Naïveté is not normally considered a positive, especially in a take-no-prisoners world like Wall Street. However, an investment portfolio-building approach called “naïve diversification” -- also called the “1/N portfolio strategy” -- is simple, cheap and easy enough for any retirement saver to do it.

Naïve diversification is straightforward and intuitive. You take the number of asset classes or individual investments you plan to invest in and divide it into 1 to get the percentage of your portfolio that will go into each asset class.

Say you are going to invest in three asset classes: stocks, bonds and real estate. Dividing one by three gives 1/3. You put a third of your money into each of those asset classes. That’s it.

This is far simpler than the portfolio optimization pioneered in 1952 by economist Harry Markowitz, who won the 1990 Nobel Prize for it. Today, Markowitz’s complex mathematical formulas underlie Modern Portfolio Theory, which fund managers and their ilk use to attempt to most effectively and efficiently balance risk and return.

Interestingly, for his personal portfolio Markowitz eschewed the complexity and used naïve diversification. In interviews, he has revealed that he himself put half his savings in stocks and half in bonds. No struggles with portfolio optimization, Monte Carlo simulation or any arithmetic that couldn’t be done on the back of an envelope. Markowitz later said he wanted a portfolio that performed about as well as the overall market and didn’t want to risk doing a lot worse.

Portfolio theory’s premise is that different asset classes, such as stocks and bonds, tend to move in different directions. Relatively speaking, one tends to be up when the other is down. This allows an investor to, among other things, buffer the effects of a downturn by having funds invested in different, uncorrelated asset classes.

Nobel notwithstanding, the theory has showed a few holes, notably during market declines like the one in 2008, when all asset classes lost big and diversification provided little protection. The problem is that average asset class correlations can cover up major fluctuations, and nobody can predict when one of those outliers is going to hit.

“It relies on the idea that you have an accurate forecast of how every asset class is going to perform,” explains Marcy Keckler, vice president of financial advice strategy for Minneapolis-based Ameriprise. “And we don’t really know that.” Some studies suggest the estimation challenge is so significant that it would take centuries for an optimized portfolio to reliably beat naïve diversification.


Another objection is that recently asset classes that seemed uncorrelated have correlated more closely. “Over the last couple of years, whether you owned large caps, small caps, domestic or international, they’ve all been moving in unison,” says Michael Chadwick, a financial advisor in Unionville, Conn. “Even stocks and bonds had been negatively correlated and now they’re correlated.”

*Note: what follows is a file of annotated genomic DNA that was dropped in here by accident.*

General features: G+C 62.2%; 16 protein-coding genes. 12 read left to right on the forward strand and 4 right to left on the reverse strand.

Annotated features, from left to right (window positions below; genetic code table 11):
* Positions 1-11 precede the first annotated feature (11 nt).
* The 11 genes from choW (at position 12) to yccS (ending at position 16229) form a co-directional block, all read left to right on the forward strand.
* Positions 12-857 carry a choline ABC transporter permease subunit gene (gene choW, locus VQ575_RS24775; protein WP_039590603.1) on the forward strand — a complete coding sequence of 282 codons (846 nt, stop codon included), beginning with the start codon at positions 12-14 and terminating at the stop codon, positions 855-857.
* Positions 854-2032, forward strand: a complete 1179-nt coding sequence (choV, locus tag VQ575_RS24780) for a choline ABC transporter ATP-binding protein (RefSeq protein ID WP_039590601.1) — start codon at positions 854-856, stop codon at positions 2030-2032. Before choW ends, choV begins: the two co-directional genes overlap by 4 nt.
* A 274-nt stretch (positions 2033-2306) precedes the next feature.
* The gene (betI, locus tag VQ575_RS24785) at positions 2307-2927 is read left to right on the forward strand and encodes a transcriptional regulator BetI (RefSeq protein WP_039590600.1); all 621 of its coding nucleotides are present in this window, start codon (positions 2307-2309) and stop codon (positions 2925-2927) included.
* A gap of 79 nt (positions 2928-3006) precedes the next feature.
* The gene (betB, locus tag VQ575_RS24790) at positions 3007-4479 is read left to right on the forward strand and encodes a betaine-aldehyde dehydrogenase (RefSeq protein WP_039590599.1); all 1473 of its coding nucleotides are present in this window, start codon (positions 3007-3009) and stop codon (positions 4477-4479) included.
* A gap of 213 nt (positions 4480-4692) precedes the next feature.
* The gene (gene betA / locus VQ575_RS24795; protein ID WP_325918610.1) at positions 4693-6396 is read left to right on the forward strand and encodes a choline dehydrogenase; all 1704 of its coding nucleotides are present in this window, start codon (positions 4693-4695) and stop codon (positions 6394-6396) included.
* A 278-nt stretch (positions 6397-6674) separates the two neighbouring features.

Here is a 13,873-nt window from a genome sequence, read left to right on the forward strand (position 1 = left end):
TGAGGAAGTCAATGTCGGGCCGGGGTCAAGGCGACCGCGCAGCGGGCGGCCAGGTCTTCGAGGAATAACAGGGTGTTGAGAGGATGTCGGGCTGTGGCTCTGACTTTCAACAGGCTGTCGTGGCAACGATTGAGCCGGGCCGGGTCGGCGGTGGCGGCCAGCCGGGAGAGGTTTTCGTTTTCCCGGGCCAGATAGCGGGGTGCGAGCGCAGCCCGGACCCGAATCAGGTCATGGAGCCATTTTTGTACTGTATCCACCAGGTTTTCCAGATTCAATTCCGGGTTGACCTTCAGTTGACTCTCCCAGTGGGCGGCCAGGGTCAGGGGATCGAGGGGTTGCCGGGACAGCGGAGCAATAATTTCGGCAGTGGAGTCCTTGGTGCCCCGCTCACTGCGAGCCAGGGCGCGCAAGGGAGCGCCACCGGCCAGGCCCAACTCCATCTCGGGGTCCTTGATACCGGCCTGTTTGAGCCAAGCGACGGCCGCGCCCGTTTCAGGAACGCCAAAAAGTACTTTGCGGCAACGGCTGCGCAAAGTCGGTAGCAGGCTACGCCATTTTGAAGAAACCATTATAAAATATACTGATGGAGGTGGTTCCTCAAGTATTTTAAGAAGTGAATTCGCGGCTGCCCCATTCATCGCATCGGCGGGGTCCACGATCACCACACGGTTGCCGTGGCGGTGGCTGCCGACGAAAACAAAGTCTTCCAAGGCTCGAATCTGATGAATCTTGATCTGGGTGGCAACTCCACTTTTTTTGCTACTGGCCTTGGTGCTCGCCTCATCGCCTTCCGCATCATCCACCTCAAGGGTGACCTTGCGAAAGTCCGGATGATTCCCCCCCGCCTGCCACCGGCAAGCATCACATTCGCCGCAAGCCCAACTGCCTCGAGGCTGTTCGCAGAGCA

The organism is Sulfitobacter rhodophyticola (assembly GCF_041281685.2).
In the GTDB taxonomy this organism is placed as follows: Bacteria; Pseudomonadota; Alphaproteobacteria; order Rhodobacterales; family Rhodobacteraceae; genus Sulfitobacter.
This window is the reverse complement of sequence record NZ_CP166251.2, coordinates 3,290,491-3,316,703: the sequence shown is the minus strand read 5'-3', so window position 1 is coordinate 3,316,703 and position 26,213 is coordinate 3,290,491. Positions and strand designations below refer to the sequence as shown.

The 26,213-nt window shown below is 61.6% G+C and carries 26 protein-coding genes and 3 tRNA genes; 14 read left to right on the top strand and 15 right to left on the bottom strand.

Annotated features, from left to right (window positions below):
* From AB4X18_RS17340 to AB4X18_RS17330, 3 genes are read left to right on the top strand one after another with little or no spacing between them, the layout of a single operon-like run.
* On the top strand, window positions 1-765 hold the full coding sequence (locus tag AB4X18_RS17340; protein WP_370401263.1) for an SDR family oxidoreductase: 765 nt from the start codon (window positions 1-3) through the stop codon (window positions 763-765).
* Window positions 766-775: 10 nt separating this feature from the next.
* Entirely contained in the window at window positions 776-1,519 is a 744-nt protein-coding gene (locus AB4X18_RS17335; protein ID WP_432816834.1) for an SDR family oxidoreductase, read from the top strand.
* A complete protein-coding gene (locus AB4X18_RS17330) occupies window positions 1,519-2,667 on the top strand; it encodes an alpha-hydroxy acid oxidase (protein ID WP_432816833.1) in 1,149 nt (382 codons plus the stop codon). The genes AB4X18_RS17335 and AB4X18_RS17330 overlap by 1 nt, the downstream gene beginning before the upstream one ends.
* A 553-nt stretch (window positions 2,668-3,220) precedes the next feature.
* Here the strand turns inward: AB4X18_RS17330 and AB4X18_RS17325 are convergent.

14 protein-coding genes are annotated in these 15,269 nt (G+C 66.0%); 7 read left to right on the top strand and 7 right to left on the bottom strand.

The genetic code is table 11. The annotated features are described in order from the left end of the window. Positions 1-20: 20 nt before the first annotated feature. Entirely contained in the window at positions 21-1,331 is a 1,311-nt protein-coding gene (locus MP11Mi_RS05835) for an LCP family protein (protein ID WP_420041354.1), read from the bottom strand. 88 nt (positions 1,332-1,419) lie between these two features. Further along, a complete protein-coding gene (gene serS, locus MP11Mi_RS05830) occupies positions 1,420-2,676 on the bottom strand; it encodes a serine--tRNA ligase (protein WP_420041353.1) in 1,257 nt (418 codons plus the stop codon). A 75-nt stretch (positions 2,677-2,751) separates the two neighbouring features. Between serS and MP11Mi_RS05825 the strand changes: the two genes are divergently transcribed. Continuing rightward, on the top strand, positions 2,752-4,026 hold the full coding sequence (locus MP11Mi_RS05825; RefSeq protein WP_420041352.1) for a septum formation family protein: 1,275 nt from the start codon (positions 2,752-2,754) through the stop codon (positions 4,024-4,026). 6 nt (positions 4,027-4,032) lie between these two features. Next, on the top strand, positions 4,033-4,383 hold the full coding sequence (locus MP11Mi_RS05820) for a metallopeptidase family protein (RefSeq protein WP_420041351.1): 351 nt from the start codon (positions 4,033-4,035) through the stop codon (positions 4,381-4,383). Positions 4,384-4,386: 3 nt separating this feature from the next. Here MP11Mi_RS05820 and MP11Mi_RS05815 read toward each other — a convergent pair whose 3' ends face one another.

So if naïve diversification performs about as well as fancier approaches, why not do it? One problem is that as assets gain or lose in value relative to each other, investors need to maintain the 1/N ratio.

“If one doesn't periodically rebalance, then one has an imbalance of securities as the outperforming stocks will have a larger weight than the stocks that have underperformed,” explains Robert R. Johnson, president and CEO of The American College of Financial Services in Bryn Mawr, Pa. “Moving forward, stocks that have underperformed in the past tend to outperform in the future. In other words, there is a reversion to the mean in stock returns.”

Having said that, Johnson says 1/N diversification can be effective. And you can do it by investing in just a handful of stocks. “Somewhere in the range of 90% of diversification benefits are achieved with as few as 10 stocks,” Johnson said. “You don't have to have dozens of individual holdings to diversify.”

The easiest, most effective and efficient way for individual investors to do naïve diversification is through funds. Johnson says investors could look at index funds, which attempt to represent the composition and performance of a broad index like the S&P 500. Keckler says another option is target funds, which are managed to achieve diversification appropriate to a person retiring in some specific future year, such as 2025.

Chadwick, skeptical of diversification’s ability to help investors prosper during periods of high volatility, favors a more sophisticated approach involving managed futures. These allow individual investors to hedge against risk with the help of professional money managers.

While financial advisors differ about whether naïve diversification is sufficient, as well as the details of how to go about it, they agree that attempting to manage risk by investing in different assets classes is centrally important. “We do know what when some asset classes are performing well, other asset classes might not be performing as well, and vice versa,” says Keckler. “That’s really the heart of a diversification strategy.”